Deadly snake venom can be turned into life-saving therapeutics. Currently, several medicinal agents approved by the US Food and Drug Administration originated from snake venom. These include captopril, used to treat high blood pressure, as well as eptifibatide and tirofiban, used as bloodthinning agents to prevent thrombosis (clotting of blood in the circulation). Many other snake venom toxins have also been made into reagents that help to diagnose different kinds of blood disorders. Here, we discuss the molecular basis of how snake venom affects components in blood to unveil secrets behind the deadly weapon that can be harnessed for its power of healing.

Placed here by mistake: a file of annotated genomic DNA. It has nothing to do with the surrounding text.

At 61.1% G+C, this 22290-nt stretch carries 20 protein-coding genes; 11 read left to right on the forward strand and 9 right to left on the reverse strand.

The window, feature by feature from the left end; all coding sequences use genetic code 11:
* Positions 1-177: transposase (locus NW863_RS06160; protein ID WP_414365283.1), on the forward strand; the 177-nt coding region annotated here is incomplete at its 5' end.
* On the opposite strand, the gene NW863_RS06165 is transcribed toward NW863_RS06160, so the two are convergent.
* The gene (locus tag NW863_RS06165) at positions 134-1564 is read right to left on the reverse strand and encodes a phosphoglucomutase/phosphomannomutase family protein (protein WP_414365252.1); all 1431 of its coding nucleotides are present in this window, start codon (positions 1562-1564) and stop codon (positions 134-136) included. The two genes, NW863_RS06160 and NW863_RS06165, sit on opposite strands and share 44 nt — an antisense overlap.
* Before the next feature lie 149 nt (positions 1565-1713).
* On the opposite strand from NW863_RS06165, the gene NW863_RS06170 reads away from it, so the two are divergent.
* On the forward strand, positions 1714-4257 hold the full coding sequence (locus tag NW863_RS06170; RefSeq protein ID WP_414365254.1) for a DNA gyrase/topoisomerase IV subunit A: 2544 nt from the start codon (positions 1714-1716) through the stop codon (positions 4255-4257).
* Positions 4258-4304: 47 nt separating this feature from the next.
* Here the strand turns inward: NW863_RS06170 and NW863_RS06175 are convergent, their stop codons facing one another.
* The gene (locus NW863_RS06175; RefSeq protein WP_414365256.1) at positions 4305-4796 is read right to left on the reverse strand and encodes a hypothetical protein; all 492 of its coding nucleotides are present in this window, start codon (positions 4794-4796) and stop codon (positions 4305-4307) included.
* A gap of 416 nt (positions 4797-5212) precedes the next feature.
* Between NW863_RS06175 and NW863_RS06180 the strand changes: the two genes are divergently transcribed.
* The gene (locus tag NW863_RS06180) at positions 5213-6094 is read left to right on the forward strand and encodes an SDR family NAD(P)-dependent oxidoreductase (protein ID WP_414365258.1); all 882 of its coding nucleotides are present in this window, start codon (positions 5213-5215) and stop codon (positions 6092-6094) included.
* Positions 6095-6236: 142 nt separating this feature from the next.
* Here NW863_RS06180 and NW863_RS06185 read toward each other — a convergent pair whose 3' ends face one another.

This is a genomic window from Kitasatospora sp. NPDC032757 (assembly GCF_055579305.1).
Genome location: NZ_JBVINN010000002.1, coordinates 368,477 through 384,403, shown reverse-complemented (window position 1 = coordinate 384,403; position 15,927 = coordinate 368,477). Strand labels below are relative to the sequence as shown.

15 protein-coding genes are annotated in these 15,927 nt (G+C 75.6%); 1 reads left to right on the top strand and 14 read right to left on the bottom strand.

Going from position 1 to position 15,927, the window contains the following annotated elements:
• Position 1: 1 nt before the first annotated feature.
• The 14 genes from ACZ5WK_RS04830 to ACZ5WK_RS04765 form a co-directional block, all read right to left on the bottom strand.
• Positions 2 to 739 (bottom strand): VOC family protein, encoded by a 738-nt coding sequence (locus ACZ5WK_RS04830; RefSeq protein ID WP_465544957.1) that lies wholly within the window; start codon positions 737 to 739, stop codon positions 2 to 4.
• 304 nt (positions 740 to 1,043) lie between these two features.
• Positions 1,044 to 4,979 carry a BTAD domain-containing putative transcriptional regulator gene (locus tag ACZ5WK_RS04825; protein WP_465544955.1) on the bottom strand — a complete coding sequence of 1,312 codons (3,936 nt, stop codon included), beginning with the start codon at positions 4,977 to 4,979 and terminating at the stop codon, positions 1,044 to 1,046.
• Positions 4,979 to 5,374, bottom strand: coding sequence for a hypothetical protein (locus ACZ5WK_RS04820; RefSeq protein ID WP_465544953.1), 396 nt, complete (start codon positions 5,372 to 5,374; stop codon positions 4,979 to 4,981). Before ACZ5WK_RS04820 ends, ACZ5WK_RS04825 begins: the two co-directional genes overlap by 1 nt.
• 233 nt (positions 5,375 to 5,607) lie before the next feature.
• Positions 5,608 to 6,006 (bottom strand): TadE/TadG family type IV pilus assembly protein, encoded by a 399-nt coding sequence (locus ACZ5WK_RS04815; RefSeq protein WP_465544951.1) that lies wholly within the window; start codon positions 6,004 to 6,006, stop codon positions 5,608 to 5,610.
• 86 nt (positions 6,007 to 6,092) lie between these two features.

Snakes have fascinated mankind since prehistoric times. They have been the symbol of love and hate, war and peace, good and evil, god and devil, and life and death; oftentimes they have been contradictory symbols within the same civilization. They are one of the few living organisms which evoke a response – positive or negative – when one hears a hissing from a snake or a rattling sound from a rattlesnake or even a mere mention of the word ‘snake’. Their mystical serpentine movement – a canonical feature of these unusual limbless organisms – makes one's skin crawl. Above all, the intense fascination probably arises from their deadly venoms, which when injected into the victim lead to death of even the healthiest individuals. Numbers of victims who succumb to snakebite range from 60000 to 100000 per year in the 21st Century 1 .